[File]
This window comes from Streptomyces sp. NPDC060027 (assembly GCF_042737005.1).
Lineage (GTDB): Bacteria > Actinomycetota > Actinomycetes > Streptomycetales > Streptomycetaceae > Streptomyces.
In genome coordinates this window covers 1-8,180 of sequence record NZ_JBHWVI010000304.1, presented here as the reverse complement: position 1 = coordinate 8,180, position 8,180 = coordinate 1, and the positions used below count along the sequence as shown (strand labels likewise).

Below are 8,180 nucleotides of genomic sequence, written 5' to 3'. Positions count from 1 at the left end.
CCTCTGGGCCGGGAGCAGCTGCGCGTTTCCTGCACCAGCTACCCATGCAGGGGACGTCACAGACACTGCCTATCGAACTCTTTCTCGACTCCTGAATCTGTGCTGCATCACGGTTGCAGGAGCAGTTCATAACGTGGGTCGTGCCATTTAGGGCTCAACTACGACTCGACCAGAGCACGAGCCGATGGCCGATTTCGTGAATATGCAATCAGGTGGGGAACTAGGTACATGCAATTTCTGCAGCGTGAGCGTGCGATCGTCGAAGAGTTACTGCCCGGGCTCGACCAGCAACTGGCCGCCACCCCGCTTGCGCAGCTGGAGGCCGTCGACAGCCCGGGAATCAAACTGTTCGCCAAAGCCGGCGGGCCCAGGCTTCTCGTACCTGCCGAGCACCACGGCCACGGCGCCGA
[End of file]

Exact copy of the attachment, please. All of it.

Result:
This window comes from Streptomyces sp. NPDC060027 (assembly GCF_042737005.1).
Lineage (GTDB): Bacteria > Actinomycetota > Actinomycetes > Streptomycetales > Streptomycetaceae > Streptomyces.
In genome coordinates this window covers 1-8,180 of sequence record NZ_JBHWVI010000304.1, presented here as the reverse complement: position 1 = coordinate 8,180, position 8,180 = coordinate 1, and the positions used below count along the sequence as shown (strand labels likewise).

Below are 8,180 nucleotides of genomic sequence, written 5' to 3'. Positions count from 1 at the left end.
CCTCTGGGCCGGGAGCAGCTGCGCGTTTCCTGCACCAGCTACCCATGCAGGGGACGTCACAGACACTGCCTATCGAACTCTTTCTCGACTCCTGAATCTGTGCTGCATCACGGTTGCAGGAGCAGTTCATAACGTGGGTCGTGCCATTTAGGGCTCAACTACGACTCGACCAGAGCACGAGCCGATGGCCGATTTCGTGAATATGCAATCAGGTGGGGAACTAGGTACATGCAATTTCTGCAGCGTGAGCGTGCGATCGTCGAAGAGTTACTGCCCGGGCTCGACCAGCAACTGGCCGCCACCCCGCTTGCGCAGCTGGAGGCCGTCGACAGCCCGGGAATCAAACTGTTCGCCAAAGCCGGCGGGCCCAGGCTTCTCGTACCTGCCGAGCACCACGGCCACGGCGCCGA